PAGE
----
Finding a Fuller Gospel
While this grappling with postmodernism will remain a negative for evangelicals because it's "uncomfortable" and "does disrupt the way that evangelicals have traditionally understood how they express their faith," Teasdale believes it can result in a positive outcome.
"The reason for that is what it's doing is that it's stripping away a lot of the old debate that I think had in some ways come to the place of defining how people thought broadly about the Christian faith. It's science or it's faith, for example. You can either believe this way or that way. Everything is said in very stark contrasting terms and that's the logic of modernity where things are said in those dichotomies," Teasdale argued. "This allows for, I think, more nuance."
Instead of, for example, using old style propositional evangelism — "God loves you and has a very wonderful plan for your life; we've all sinned; Jesus was given to us as a way to move passed that sin; if we receive Him then we're able to enter into that plan" — evangelicals can go back to the Bible and develop a more "robust" and "fully biblical" type of evangelism, Teasdale explained.
"Jesus teaches yes, that we need to be forgiven for sins, no question about that. But Jesus also calls us to love our neighbor. Jesus also calls us to live in community with one another. And so I think that what the shift to postmodernity and finding meaning has done is open the door for evangelicals to find new and more robust and more fully biblical [evangelism], to be honest. To go back to the Bible and rediscover how much fuller the Gospel is that they're supposed to be living out and inviting others to share," he said.
Especially among more highly-educated Christians, the professor explained, there has been a lot of re-examination on the state of the American church, particularly in the era of President Donald Trump, who was largely supported by white evangelicals.
"I think the more educated folks that are in the evangelical camp are doing a lot of soul searching," he said.
Teasdale, who is also a fellow at the Billy Graham Center for Evangelism at Wheaton College, said he gets together with scholars at the institution about twice annually to share research. The discussions that have emerged about the meaning of the term "evangelical" since Trump's election, he said, have been "fascinating."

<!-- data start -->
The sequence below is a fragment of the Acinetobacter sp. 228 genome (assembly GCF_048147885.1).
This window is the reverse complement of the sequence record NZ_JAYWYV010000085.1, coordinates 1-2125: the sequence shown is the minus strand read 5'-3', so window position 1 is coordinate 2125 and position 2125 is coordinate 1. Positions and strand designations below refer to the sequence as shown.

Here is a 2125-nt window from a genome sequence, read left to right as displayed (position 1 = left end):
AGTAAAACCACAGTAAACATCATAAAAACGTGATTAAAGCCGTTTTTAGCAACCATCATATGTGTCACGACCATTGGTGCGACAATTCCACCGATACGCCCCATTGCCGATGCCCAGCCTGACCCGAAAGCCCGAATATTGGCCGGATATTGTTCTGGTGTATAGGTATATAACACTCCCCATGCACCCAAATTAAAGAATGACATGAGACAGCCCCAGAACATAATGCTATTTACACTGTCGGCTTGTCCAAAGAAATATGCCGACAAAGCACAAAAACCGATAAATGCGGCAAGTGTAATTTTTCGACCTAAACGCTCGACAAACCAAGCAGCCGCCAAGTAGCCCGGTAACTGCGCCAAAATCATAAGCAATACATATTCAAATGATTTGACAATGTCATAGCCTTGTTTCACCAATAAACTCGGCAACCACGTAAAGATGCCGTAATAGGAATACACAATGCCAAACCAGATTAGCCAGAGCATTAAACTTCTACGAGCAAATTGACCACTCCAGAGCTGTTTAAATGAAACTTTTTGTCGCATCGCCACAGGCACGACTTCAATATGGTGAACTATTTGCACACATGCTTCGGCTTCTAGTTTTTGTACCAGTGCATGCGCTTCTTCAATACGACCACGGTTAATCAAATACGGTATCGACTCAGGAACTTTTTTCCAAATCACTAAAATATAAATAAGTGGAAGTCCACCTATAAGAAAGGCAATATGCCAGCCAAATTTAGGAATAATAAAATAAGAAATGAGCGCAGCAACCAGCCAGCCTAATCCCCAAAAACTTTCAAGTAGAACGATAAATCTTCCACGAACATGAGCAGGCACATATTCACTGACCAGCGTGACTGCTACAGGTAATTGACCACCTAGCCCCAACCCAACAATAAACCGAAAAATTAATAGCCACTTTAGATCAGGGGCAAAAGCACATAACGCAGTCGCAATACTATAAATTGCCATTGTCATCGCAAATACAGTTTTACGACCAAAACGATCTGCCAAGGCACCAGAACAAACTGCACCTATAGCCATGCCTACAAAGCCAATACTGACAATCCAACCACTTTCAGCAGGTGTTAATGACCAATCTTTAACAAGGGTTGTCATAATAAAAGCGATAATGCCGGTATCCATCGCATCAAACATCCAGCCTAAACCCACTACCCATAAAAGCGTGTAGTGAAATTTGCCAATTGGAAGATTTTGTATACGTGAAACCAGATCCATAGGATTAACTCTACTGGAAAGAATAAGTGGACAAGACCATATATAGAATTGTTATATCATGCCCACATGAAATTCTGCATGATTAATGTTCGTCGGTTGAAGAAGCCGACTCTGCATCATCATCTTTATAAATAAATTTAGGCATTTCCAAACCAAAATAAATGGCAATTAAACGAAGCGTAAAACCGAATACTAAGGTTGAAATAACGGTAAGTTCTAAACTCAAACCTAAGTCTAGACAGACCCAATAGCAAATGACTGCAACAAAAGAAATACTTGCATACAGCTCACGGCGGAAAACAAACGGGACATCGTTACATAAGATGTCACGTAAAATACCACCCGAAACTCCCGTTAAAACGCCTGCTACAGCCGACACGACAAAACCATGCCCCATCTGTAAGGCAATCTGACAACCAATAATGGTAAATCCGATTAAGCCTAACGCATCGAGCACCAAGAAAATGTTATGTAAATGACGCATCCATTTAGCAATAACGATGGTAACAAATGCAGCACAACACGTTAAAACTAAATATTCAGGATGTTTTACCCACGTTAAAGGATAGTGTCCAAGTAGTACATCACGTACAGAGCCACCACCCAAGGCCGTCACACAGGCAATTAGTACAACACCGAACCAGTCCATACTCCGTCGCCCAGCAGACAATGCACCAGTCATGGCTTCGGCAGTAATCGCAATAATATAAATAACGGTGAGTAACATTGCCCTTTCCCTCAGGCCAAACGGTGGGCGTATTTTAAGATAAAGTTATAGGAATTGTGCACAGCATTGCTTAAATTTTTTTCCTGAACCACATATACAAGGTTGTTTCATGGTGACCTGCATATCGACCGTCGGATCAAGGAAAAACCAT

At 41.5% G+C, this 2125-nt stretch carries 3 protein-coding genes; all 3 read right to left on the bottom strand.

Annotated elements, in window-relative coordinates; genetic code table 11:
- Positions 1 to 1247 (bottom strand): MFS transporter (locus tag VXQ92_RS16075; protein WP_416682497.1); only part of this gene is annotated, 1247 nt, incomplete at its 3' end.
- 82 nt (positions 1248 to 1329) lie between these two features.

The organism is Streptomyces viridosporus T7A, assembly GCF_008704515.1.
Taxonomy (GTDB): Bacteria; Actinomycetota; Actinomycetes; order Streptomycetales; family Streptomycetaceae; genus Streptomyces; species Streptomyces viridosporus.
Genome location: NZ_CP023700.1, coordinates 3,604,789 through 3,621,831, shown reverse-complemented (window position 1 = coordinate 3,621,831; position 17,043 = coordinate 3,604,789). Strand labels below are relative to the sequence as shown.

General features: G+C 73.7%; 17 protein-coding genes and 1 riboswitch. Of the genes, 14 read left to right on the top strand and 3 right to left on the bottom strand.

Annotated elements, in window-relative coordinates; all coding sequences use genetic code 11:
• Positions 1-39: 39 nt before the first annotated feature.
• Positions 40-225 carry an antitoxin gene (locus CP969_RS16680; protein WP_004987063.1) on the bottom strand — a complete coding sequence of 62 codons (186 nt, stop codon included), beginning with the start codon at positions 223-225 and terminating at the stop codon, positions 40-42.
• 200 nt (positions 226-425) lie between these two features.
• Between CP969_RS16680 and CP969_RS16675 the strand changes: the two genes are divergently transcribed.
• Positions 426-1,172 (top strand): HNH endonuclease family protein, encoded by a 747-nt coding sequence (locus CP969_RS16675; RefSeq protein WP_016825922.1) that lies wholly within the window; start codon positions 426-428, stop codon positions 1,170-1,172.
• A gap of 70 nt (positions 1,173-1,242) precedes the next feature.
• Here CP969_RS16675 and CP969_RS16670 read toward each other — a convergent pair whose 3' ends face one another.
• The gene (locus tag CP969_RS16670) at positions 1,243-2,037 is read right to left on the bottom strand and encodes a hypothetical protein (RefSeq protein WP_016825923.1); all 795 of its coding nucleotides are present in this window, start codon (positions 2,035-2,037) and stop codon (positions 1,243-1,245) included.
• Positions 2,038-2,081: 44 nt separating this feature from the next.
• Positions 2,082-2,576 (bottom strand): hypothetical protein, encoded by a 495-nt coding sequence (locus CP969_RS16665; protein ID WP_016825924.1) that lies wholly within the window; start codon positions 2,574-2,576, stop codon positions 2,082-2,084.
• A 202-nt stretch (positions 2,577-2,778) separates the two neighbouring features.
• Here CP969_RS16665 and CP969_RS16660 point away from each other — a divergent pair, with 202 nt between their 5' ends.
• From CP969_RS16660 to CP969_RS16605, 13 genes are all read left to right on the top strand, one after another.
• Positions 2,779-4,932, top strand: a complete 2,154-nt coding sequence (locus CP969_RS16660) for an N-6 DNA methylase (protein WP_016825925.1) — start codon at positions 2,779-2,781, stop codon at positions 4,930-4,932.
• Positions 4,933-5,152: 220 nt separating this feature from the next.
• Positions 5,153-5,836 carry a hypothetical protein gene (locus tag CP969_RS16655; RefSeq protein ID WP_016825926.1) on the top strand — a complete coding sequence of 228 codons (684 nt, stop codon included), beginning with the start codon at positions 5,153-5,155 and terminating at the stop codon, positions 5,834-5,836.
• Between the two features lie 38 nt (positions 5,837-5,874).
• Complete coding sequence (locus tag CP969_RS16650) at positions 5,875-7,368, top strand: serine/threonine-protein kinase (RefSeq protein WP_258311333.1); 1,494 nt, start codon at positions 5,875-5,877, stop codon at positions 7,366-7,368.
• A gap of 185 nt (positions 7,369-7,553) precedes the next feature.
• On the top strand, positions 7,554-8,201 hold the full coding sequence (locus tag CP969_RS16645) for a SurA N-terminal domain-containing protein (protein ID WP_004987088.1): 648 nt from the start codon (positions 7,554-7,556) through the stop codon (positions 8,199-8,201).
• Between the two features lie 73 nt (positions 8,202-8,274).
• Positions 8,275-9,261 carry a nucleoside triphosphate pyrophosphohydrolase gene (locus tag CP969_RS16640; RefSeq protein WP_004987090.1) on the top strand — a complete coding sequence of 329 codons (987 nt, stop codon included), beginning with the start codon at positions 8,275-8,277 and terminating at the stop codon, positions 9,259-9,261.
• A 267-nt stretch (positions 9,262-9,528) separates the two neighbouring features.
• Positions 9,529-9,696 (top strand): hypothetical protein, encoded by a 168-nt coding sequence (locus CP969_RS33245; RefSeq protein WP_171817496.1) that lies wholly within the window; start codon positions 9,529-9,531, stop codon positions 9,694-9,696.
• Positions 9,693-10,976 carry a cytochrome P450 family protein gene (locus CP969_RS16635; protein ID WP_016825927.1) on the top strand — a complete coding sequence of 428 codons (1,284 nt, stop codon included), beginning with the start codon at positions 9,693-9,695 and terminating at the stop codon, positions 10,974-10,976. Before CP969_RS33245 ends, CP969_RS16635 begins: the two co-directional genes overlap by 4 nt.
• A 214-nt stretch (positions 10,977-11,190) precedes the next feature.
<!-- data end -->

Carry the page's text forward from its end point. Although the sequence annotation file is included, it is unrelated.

"Most of us are scholars who teach evangelism. We're all evangelical of some stripe or another. We discussed an awful lot. Can the term evangelical be used effectively anymore because it got so tainted? ... and it's not a matter of saying whether we agree with the core Gospel," he said.
A Minority Lens
Looking at ways Bible-believing Christians can better frame their narrative in a postmodern society, Teasdale suggested they would be better served by acknowledging themselves as minorities in American culture.
"I think the church in the United States needs to learn from the churches in the rest of the world and understand what it's like to be a minority religion. I think that one of the things that continues to afflict the church in the United States is the belief that we still hold the cultural authority that we did in the 19th century. And we don't and we haven't for quite a while," Teasdale said.
"We still have all these big buildings and we still have lots of people working within the institutional churches and I think that we don't realize the extent to which we've lost the cultural authority that we used to have.
"I think we would do well to learn from churches that have always been minorities in their cultures so that we understand the way that we would be more effective in approaching the rest of our culture in a way that promotes dialogue, in a way that promotes hospitality in a way that demonstrates our love but recognizes we are coming at it from a position that is a minority position."
When it comes to home-grown examples of ministry, Teasdale pointed to the black church and immigrant churches as good examples of Christians who have managed to remain faithful to Scripture despite the cultural shift.
"I think we can learn a lot from immigrant churches, from black churches and others that have had to be in a minority status already in the United States, have had to figure out how to operate within the larger cultural setting. I think the larger white mainline and white evangelical churches just are kind of clueless about the fact that we aren't in this cultural authority position anymore and we need to back off and learn how to be gracious in a minority position. I think we would be more effective that way," he said.
In addition to learning how to operate like a minority, Teasdale suggested that high-profile internal disagreements among Christian denominations also need to be handled more discreetly.
"We need to find a way to deal with our stuff and get passed that because we're hurting the larger witness of Christ not only by being in disagreement with each other but by vocally and visibly being in disagreement with each other. We won't always agree, I understand that. But we're doing it in such a bitter and petty way that people don't actually believe that we teach that God is love because we don't demonstrate it," Teasdale said.